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January 7, 1994     The Message
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January 7, 1994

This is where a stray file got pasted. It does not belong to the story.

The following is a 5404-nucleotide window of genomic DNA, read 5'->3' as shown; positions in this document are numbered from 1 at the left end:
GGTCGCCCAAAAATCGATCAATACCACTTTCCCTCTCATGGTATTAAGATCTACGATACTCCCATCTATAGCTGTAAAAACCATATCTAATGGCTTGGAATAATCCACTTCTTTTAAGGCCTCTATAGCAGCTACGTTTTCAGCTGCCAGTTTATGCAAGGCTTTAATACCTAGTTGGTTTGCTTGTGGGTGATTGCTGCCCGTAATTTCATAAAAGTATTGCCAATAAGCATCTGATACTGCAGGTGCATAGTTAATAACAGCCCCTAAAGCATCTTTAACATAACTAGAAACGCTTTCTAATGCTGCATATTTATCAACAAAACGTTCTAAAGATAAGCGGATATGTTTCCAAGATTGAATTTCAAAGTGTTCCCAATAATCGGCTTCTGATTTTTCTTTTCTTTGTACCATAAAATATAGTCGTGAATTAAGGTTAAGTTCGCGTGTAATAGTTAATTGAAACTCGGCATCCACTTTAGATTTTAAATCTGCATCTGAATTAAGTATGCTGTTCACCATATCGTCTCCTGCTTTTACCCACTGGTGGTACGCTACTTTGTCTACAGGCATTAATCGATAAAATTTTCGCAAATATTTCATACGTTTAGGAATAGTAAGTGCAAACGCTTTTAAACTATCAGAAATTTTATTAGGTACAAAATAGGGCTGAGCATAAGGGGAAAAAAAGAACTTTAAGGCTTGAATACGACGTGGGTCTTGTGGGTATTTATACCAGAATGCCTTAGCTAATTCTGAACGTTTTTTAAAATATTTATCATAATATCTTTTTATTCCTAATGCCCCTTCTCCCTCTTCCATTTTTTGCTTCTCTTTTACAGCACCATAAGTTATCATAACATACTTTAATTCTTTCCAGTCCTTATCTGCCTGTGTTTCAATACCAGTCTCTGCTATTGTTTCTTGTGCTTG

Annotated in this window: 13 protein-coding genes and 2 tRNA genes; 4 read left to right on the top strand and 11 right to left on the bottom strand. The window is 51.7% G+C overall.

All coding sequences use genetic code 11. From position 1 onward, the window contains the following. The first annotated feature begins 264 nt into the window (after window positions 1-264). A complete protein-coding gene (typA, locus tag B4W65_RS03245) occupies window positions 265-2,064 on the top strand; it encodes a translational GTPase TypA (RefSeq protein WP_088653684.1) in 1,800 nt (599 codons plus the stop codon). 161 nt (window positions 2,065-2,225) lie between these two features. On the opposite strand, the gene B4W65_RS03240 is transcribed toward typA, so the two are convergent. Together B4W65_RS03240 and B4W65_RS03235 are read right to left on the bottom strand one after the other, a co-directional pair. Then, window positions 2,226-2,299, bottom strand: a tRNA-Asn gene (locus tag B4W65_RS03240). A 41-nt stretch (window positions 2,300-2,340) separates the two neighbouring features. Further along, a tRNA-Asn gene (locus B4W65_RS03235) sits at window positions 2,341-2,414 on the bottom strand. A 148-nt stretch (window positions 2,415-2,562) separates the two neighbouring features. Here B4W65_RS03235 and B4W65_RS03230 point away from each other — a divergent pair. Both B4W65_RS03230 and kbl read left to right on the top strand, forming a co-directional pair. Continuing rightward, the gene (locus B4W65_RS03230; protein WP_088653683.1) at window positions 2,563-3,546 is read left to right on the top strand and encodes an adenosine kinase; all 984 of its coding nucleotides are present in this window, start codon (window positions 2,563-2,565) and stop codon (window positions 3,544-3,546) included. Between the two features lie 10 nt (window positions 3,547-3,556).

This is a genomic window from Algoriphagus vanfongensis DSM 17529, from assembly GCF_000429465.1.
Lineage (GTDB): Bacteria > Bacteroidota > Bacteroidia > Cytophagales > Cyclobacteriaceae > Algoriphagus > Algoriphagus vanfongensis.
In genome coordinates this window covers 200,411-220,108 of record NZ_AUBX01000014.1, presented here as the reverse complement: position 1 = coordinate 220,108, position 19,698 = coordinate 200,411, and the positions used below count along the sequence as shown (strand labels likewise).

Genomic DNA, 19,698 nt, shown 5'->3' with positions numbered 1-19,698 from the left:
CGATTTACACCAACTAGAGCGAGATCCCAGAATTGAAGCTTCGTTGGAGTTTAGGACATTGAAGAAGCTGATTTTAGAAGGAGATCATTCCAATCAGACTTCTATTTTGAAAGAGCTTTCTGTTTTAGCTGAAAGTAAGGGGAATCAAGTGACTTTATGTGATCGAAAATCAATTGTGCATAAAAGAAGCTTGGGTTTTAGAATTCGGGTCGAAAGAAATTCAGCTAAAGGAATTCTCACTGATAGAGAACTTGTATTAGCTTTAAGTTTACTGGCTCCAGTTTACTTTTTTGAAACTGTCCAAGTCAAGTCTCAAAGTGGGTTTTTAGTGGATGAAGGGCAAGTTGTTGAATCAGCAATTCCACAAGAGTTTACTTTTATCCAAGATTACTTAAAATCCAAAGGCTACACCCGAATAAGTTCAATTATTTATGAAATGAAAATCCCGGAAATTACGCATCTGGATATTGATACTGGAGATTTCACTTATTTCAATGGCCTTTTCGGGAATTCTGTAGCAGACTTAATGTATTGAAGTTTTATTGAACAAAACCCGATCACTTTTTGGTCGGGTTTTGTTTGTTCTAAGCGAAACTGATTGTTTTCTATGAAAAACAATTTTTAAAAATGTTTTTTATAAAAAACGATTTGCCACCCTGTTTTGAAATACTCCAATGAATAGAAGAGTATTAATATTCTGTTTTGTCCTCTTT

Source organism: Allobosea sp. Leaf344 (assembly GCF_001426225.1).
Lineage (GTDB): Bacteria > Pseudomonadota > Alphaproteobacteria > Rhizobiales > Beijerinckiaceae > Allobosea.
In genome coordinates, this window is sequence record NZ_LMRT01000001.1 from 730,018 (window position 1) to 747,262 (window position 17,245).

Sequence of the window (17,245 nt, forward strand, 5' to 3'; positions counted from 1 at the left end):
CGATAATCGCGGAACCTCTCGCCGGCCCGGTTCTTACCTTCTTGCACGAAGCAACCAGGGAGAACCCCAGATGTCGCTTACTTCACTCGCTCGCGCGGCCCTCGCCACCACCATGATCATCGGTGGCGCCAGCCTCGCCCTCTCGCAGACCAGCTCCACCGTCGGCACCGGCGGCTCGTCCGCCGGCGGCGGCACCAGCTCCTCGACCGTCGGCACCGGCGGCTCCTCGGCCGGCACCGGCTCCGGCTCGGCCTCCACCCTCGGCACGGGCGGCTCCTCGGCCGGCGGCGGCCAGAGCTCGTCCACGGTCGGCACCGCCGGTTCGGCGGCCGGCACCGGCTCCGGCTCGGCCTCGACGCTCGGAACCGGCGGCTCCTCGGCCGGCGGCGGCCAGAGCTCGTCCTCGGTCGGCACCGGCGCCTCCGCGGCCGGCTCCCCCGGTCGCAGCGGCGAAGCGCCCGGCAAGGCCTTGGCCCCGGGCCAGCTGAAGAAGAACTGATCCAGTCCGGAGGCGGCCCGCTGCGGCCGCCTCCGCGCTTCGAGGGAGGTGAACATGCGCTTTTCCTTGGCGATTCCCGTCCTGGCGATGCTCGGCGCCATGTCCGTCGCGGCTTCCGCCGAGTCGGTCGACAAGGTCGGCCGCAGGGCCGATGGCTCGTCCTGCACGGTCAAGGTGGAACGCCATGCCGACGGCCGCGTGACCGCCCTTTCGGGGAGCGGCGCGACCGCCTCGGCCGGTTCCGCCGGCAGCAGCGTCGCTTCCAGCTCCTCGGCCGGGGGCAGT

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4 The Message -- for Catholics of Southwestern Indiana -- Perspective-- What really happened in 1993? By PAUL R. LEINGANG EDITOR So what really happened in 1993? And what will happen in 1994? Much depends on your view- point, I suppose. When President Bill Clinton took office early in 1993, was that event good news or bad news? Something to cheer or something to fear? The viewpoints are varied, and changing over time. In 1993, agents of the federal government stormed the compound at Waco, Texas, and scores of Branch Davidians were killed. Was that an appropriate way to resolve the situation? Or inappropriate? Necessary or un- necessary? In 1994, trials of some of the cult mem- bers will bring to mind all of the questions again. It is a sure thing to predict that we will see the same videotape again and again, of flames and smoke ris- ing from the Texas countryside. In 1993, some 200 people from southwestern Indiana joined thousands and thousands more from all over the world on a pilgrimage. Pope John Paul II came, too, to Denver. Was it a "worthwhile" event? Or a questionable expenditure of Church re- sources? A lot depends on your point of view. Will World Youth Day 1993 have any lasting impact in 1994? Or beyond. Certainly the possibilities for last- ing change are different for those who were there. When chosen delegates -- clergy, religious and lay -- gathered for Synod '93 in the Diocese of Evansville, was the direction taken for the good of the Church? Or questionable? Were the goals cho- sen by the delegates and ratified by the bishop inspiring or threaten- ing? What will happen in 1994 as a result of decisions made at Synod '93? Perhaps the truth of the mat- ter is simple: it depends on you It is easy to say, perhaps too easy, that these news stories are among the "most important" stories of the year. Certainly, such events a new president's term, an act of violence, a pilgrimage with the pope and a synodal gathering -- captured a lot of attention. But were they the most important events of the year? Much depends on your viewpoint. And your connection. And your participation or involve- ment. In 1993, Message staff writer Mary Ann Hughes received a Catholic Press Association award for "Best Feature Story." That is important to her, and to all of us at the Message, and to the readers who came to know more about the family she featured in her award-winning story -- a fam- ily facing the death of a child with faith and hope and love. When you look back at 1993 or ahead at 1994, the fundamental measure of importance for your and me is not the global or national or diocesan scale of an event. It is the human dimension. And to be human is to be part of a family. 1994 is the International Year Such a declaration may not easily as the headline holding events of the year, but in fact -- at least from my it is more important. What really happened in 1993? Family happened in 1993: the death of a the birth of a baby, the marriage of a ter, a child's first year in college or these are the important events of the present and future. It is the connection that makes all other important. It was the candidate of my my party, who was elected. It was a son or cousin who went to Denver with the A song written in the Cold War lenged listeners who would hear it to .... "the Russians love their children, too." When flames and smoke plumes the sky over Waco, Texas; those who somebodies' sons and daughters. Those the decisions, inside and outside the were somebodies' brothers and sisters. When health care is in the news in not only a story about billions of dollars san politics. It is a story about uncle or someone's infant daughter. 1994 is the Year of the Family. MaY year when we began again to view the world from a family perspective. May it be new and renewed relationships and with the Church, God's Family. Vatican Letter U.S. bishops hear yearlong call to faith from By JOHN THAVIS Catholic News Service VATICAN CITY (CNS) -- Closing out a yearlong series of meetings with U.S. bishops, Pope John Paul II focused on a simple but crucial theme: that private religious beliefs must produce real effects in daily life and public policy. The idea is basic because, as he told a group of prelates in September, people are uncon- vinced by the church's message unless they see that a faith professed is also a faith lived. It is a crucial principle in the United States, in the pope's view, because he expects the church there to play an activist role in promoting moral values and fighting such evils as abor- tion, euthanasia, racism and poverty. The MESSAGE 4200 N. Kentucky Ave. Evansville, IN 47720-0169 Weekly newspaper of the Diocese of Evansville Published weekly except last week in L]mber by the Catholic Press of Evansville Pubsher .............. Bishop Gerald A. Gettelfinger E ............................................ Paul Lngang Production Manager ........................... PI Boget Orcuon ................................... Amy Housman hdvertisng .................................... Paul Newland Staf writer ............................ Mar,/Ann Hhes Address all communications to P.O. Box 4169, Evansville, IN 47724-0169 Subscription rate: $12.00 per year Single Copy Price: $.50 Entered as 2nd class matter at the post oflee in Evansvi,e. IN 47701. Publica- tion number 843800. Postmaster: Return POD forms 3579 to Office of Publication  1994 Caolic Press of Evansv In discussing these threats with the bishops in October, the pope said they were symp- tomatic of the "increasingly de- structive behavior" of modern society and the accompanying "enthronement of self-cen- teredness." As he made clear in his re- cent encyclical, "Veritatis Splendor," Pope John Paul strongly believes society is gripped by a crisis caused by growing indifference to basic moral truths. Part of the bish- ops' job is to restore these truths as the touchstones of so- cial behavior and legislation, he said. "The pope really sees the church as a sign and witness to a world that is broken in so many ways," said Bishop William S. Skylstad of Yakima, Wash., after his private meet- ing with the pontiff. The "ad limina" visits, made by bishops every five years to report on the status of their dioceses, began for U.S. bish- ops in March. The first groups heard the pope repeatedly em- phasize the need for clear church teaching, in order to combat confusion among the faithful. In the second half of the year, the pope applied those teachings to some specific moral and ethical issues in U.S. society. On abortion, he was blunt. Catholics have a duty to re- form legislation that allows abortion and to promote alter- native programs of adoption and support for pregnant women, he told bishops from Pennsylvania and New Jersey in November. The pope, well aware of the ca:rout U.S. debate over eu- thanasia and assisted suicide, termed both practices "grave threats to human dignity" and urged bishops and all Catholics to make church teaching on end-of-life issues more widely known. In December, talking to bishops from California, Nevada and Hawaii, the pope encouraged further U.S. church efforts against the "in- tolerable injustice" of racism, which he described as a persis- tent threat to a democratic so- ciety. He also pointed to growing poverty, homelessness and un- employment in the United States and said the church should respond by trying to "imbue America's political, so- cial and cultural institutions" with the Gospel message. "To embody the church's so- cial teaching in the fabric of so- ciety requires both rigorous fi- delity to the Gospel and courageous creativity," he said. The pope cited an obstacle to this process: Catholics in high office or in the media who ad- vocate positions contrary to church teaching. He said the result is "confusion and even scandal" and called for inter- vention by bishops. But many of the pope's re- marks were encouraging and positive, regarding the church's pastoral programs and the future of U.S. society. He told New England bishops, for example, that he was con- vinced Americans increasingly recognize the need for moral formation in the family, schools and other institutions. After presiding over World Youth Day in Denver in Au- gust, the pope said he thought U.S. young people in particular are acutely aware that social and political renewal must be tied to moral values. Likewise, "they demand a clear sense of what it means in practice to be Catholic," he said. Unfortunately, he added, many youths have been "vic- tims" of educational theories that propose creating one's own values and "feeling good about themselves" as a guiding moral principle. Despite what the pope termed a "crippling confusion" on questions of good and evil, he found hope in the fact that the United States was built on a "high moral vision" and is open to renewal. Perhaps more than ever before, he said, U.S. Catholics can help lead their society in the right direction. The tone of this year's "ad limina" visits, which ended Dec. 6, was universally de- scribed by bishops as relaxed and friendly. "I can only say that I found everything to be very open and positive. I left feeling very en- couraged," said one of the last prelates to visit Rome, San Francisco Archbishop John R. Quinn. His was a typical assessment. Several had a sense logue had visits, cult issue of which became m papal Va After with the pope ber, for e Michael J. Fe said the po] consolation an, ment were "a sion of his love for in the United In 1989, she last round of the pope and h! s sat down with bishops for a on problems in the United clear the air .... understandings' i This year, is planned the times. ; Bishop's sc The following activities and events are schedule of Bishop Gerald A. Gettelfinger. 1